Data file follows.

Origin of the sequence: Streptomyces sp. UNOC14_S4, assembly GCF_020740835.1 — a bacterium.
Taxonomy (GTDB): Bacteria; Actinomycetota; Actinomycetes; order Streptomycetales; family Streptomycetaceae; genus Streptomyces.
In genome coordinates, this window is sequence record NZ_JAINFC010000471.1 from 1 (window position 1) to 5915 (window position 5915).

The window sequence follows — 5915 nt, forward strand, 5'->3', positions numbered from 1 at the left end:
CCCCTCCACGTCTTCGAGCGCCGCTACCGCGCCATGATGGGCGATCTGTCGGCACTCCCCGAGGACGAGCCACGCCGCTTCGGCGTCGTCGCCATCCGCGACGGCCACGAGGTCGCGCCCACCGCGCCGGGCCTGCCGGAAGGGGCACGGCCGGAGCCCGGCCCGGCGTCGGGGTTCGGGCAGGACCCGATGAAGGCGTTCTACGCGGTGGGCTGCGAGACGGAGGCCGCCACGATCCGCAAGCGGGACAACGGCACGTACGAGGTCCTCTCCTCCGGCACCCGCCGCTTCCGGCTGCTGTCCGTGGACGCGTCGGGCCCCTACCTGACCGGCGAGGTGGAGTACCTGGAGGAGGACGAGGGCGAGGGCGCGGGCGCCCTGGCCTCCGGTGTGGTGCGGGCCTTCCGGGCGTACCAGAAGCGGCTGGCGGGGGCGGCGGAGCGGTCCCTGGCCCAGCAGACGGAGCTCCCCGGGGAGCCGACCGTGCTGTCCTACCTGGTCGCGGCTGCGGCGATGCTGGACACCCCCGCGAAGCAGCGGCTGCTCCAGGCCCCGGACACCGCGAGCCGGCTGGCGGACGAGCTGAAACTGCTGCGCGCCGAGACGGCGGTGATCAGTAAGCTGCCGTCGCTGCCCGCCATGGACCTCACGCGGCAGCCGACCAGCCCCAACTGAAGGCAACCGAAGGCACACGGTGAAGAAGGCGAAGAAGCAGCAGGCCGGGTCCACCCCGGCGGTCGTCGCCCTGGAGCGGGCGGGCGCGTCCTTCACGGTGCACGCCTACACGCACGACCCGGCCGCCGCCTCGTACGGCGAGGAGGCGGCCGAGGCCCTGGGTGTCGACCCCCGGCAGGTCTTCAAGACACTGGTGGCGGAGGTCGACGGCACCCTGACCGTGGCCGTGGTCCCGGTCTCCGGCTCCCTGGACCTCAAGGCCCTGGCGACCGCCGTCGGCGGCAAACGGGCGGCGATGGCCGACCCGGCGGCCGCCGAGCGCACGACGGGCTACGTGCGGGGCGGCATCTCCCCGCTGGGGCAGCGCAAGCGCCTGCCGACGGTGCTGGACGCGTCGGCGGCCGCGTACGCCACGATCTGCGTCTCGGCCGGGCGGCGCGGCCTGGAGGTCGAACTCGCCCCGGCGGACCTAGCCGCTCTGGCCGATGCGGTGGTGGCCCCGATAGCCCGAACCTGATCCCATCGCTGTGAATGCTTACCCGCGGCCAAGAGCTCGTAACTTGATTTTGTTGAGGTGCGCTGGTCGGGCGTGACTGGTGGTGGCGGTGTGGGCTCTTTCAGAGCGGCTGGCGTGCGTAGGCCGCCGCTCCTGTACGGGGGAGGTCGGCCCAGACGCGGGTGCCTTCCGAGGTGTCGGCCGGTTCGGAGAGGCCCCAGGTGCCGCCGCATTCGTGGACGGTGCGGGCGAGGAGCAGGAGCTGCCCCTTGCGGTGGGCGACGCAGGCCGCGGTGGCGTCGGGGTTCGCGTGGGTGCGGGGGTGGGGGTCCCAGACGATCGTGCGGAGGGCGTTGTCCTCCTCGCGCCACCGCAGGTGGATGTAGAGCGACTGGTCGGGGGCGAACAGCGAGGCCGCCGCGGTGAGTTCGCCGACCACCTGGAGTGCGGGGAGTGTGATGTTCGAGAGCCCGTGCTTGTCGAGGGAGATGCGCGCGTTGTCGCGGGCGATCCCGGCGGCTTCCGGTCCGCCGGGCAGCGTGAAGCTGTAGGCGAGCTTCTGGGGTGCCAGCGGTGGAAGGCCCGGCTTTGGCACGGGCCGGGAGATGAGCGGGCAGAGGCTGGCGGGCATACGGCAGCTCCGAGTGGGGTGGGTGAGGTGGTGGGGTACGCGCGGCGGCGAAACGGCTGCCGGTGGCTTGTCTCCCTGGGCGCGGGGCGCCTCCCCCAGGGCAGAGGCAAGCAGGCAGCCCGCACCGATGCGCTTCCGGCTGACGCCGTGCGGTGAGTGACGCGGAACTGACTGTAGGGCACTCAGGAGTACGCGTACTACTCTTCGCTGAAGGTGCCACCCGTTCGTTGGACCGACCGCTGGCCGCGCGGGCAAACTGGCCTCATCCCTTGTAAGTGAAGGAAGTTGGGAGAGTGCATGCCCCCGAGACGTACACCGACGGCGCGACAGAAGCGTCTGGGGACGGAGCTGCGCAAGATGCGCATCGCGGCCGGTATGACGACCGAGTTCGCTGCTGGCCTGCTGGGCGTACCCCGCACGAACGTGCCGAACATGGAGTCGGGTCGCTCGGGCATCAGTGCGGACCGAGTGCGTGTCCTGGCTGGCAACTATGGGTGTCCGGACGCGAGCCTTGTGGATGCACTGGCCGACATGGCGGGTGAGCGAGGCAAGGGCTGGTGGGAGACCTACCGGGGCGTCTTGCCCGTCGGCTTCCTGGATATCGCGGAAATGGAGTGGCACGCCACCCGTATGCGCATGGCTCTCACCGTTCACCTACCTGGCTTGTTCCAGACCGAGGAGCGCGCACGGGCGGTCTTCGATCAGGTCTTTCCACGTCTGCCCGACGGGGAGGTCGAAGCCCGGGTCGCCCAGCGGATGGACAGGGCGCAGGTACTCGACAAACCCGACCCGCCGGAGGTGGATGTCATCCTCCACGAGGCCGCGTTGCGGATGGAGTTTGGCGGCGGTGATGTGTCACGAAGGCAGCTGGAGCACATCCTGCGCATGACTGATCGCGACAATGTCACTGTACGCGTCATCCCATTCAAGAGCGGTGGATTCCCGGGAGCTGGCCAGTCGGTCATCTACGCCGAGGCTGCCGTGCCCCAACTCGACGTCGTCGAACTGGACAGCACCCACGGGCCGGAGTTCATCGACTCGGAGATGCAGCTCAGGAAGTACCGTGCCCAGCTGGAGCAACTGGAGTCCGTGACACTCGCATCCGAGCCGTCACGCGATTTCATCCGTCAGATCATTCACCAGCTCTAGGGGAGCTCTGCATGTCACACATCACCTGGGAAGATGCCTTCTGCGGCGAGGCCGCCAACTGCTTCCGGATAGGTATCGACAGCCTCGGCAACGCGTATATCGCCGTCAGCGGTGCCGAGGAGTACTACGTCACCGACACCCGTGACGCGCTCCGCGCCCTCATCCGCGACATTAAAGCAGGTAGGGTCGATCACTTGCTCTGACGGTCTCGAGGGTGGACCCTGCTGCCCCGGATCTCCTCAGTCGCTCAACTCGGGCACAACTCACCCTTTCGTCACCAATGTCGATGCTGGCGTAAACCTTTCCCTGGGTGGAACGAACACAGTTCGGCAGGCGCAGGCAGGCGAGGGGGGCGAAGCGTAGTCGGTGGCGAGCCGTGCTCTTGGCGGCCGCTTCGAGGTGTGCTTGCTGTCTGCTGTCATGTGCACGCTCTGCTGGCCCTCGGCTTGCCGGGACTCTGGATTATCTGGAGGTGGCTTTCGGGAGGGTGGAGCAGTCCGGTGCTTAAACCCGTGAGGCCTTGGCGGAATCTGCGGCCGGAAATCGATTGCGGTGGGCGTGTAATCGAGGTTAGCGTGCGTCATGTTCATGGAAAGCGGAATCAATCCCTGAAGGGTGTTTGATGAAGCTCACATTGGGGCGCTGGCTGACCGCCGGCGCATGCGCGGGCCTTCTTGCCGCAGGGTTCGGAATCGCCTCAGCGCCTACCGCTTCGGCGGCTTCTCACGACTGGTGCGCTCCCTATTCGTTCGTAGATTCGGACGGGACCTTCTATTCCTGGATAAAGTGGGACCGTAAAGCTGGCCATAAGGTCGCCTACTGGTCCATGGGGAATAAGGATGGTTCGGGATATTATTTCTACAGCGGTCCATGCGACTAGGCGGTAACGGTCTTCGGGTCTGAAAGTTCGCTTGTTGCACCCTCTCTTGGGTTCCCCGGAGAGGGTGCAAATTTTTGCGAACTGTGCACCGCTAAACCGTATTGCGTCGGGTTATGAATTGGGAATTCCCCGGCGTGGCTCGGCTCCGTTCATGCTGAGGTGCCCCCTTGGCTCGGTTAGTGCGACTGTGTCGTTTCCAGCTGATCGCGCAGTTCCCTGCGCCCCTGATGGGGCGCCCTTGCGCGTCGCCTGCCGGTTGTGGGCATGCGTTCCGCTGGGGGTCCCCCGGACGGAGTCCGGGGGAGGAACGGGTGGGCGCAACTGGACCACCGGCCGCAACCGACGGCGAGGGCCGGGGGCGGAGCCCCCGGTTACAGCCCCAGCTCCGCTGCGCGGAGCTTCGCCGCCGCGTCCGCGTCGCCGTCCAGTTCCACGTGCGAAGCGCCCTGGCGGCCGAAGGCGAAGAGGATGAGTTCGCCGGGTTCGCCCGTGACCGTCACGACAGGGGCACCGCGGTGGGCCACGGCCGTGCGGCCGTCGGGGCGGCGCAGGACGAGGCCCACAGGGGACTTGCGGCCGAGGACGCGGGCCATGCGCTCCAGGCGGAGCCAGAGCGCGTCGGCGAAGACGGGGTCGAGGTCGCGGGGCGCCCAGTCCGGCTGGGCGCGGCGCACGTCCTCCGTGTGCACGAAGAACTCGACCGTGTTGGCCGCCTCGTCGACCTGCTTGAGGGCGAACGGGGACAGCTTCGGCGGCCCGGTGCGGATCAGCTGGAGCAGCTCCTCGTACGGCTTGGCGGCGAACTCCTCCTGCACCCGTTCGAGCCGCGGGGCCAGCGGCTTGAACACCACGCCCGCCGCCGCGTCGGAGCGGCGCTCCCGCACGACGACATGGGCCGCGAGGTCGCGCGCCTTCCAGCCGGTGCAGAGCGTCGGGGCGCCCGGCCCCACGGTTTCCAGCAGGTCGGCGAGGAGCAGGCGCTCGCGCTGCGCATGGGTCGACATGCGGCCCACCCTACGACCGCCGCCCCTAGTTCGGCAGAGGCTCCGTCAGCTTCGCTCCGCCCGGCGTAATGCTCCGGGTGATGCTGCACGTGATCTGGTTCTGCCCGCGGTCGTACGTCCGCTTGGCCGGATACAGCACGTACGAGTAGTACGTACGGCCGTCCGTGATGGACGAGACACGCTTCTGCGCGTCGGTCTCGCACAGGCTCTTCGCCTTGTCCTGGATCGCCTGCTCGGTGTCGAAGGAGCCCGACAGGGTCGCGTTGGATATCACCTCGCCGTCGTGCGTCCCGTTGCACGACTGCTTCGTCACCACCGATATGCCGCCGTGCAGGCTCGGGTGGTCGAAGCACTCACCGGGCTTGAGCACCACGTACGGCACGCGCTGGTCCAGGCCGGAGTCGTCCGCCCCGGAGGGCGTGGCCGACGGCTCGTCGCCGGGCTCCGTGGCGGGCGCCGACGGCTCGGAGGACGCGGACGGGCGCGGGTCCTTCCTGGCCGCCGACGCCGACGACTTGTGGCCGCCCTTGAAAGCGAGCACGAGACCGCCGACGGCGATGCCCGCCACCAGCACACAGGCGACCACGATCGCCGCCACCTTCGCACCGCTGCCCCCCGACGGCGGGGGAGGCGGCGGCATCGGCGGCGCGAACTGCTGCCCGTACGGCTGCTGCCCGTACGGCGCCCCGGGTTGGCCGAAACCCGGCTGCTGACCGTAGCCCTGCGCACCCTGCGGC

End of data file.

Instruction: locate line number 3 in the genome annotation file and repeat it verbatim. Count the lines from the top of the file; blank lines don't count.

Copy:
In genome coordinates, this window is sequence record NZ_JAINFC010000471.1 from 1 (window position 1) to 5915 (window position 5915).